Annual UMOJA Dinner honors black Americans
(Posted to Fairfield.Patch.com 2/26)
By Mike Lauterborn
© 2011. All Rights Reserved.
Fairfield, CT – Black, brown, tan. They were all represented here and gathered for a common cause – to celebrate their history and honor those that helped create it.
Held early Saturday evening in the Oak Room of the Barone Center on Fairfield University’s North Benson Road campus, the third annual “Pride and Purpose” Dinner was the culmination of school activities marking Black History Month. Event highlights included a buffet-style dinner; dance, poetry and song performances; and a tribute to Civil Rights activist Dorothy Height. Organized by UMOJA, the university’s black and Caribbean student association, the dinner was attended by over 50 people including alumni, faculty and current students.
Maria Sanchez, a sophomore and president of UMOJA, led the event, with support from fellow coordinators Desiree Gordon, Gaelle Isazu and Isata Kargbo. Sanchez said she was proud of the group and its work and stressed its importance on campus. “It’s great for us to have a forum to meet, socialize, discuss issues and create events that highlight our cultures.”
Added fellow sophomore Jazmin Fermin, who read the poem “Still I Rise” by Maya Angelou and performed a praise dance, “I like that UMOJA, even though its mostly African American focused, accommodates people of Caribbean cultures, too. We have common dances, like Pallo, and foods like casave. And we get to meet people from other places.”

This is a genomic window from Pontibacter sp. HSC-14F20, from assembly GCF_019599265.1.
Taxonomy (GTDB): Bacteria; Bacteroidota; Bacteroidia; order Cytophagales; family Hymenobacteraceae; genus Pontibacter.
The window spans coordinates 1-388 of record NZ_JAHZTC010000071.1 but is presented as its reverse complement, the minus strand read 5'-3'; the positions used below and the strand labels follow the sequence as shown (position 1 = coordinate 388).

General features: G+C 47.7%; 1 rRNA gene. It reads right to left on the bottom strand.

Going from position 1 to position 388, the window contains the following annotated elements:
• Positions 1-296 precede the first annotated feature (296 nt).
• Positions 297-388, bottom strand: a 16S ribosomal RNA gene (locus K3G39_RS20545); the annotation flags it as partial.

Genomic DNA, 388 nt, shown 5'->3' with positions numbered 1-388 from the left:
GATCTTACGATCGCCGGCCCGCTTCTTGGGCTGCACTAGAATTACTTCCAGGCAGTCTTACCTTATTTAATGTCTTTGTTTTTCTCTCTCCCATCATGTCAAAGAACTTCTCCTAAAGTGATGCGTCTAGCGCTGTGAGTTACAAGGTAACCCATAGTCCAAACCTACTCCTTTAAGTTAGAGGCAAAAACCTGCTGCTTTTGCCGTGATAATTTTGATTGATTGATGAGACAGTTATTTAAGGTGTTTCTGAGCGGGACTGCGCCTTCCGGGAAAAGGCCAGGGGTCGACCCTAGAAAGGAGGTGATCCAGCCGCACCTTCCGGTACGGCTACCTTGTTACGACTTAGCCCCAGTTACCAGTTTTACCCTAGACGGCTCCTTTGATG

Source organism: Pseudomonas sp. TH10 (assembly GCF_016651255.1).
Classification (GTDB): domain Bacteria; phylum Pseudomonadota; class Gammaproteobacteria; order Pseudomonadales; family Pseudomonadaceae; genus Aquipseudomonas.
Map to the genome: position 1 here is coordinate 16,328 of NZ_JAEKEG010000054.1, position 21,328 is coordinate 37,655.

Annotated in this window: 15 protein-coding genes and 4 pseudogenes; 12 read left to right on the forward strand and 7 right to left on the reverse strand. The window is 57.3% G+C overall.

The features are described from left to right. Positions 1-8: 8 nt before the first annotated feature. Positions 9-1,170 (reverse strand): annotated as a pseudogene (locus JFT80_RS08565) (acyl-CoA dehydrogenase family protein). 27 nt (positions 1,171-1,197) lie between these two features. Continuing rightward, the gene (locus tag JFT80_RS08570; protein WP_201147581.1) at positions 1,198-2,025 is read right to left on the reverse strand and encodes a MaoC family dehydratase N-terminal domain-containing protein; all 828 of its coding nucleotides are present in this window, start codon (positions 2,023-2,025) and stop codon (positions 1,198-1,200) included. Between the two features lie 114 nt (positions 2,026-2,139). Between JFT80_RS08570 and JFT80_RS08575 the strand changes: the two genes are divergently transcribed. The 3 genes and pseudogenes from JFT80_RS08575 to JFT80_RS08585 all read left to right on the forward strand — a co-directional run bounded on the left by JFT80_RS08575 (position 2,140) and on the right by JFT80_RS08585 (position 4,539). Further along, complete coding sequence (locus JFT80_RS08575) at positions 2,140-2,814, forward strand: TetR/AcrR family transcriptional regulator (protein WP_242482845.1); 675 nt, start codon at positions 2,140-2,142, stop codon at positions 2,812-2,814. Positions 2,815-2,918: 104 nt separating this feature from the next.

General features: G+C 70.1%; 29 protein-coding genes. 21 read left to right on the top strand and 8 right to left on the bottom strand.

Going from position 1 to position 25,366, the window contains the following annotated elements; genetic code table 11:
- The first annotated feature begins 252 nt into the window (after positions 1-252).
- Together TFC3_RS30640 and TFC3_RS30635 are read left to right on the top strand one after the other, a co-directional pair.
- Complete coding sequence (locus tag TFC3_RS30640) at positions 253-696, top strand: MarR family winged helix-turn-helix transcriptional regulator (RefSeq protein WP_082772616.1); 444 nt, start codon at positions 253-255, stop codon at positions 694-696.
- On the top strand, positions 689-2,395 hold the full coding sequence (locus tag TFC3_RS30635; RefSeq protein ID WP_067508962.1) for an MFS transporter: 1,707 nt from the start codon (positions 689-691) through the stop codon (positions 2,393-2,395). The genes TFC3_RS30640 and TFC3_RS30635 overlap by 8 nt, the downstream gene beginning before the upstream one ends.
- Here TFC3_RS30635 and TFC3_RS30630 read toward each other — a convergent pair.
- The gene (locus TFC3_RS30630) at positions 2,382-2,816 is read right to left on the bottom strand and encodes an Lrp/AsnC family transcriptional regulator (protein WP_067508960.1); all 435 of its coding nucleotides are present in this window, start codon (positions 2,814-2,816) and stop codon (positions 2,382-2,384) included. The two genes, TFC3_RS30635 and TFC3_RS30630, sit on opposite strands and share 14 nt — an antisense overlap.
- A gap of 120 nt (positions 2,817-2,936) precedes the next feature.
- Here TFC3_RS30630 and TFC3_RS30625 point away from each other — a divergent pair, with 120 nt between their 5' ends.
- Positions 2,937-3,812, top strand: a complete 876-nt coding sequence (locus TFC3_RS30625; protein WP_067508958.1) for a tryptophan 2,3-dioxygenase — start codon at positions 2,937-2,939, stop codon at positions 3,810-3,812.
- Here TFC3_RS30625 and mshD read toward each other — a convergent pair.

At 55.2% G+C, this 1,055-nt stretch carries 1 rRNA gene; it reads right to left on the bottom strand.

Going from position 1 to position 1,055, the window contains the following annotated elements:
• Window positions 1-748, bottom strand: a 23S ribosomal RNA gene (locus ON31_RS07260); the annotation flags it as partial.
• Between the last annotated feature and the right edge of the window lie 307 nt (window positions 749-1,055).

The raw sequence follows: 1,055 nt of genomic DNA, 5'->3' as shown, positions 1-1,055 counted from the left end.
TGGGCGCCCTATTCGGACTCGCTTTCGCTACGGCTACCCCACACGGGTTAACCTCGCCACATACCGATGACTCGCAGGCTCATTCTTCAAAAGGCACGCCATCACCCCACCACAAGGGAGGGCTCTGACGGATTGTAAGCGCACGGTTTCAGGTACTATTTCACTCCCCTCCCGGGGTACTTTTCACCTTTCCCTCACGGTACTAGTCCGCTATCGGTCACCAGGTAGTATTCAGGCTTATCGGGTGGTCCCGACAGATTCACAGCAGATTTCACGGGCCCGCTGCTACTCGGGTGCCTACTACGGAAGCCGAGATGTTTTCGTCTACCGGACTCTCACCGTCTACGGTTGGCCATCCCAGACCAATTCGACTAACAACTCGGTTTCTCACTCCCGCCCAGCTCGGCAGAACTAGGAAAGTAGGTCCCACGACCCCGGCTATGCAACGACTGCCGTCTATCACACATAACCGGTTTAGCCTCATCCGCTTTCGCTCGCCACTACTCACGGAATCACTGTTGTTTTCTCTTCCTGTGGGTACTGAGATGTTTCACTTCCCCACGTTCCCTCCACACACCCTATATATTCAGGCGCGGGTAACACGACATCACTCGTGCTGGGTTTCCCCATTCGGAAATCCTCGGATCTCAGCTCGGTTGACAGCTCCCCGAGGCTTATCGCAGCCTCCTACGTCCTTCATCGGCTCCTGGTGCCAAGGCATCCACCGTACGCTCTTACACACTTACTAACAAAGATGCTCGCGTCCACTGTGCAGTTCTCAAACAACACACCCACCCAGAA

Freshman Astrid Quinones, who sang “When You Believe” by Mariah Carey, said, “For this university to recognize minorities is a big step given its history. We’re drawing from the talent of our group to expand upon our cultural background and be proud of who we are as people.”
To help focus attention on the program, quotations were set at each place setting featuring African proverbs or notable sayings from both historic and contemporary black Americans. These ran the gamut from Booker T. Washington to actor Bill Cosby.
Alumnus Janice Jones, class of 1980, was glad to attend. “It’s important to be here to offer continuity and a sense of history and community to current students.”
Daphne Robinson, who earned her graduate degree at the university in 2006, added, “I don’t really read or meditate about black history. This is a great opportunity to get back in touch and build a network of people of color.”
Will Johnson, Associate Dean of Students and Director of the Office of Student Diversity Programs, said the evening was particularly important. “I think we lost touch with black history in past years. I was glad that we were able to put so many great events together this month to mark black history.
Class of ’82 alumnus Carolyn Roman was just glad to be back on campus. “Fairfield has a special place in my heart. This is the beginning of much more to come.”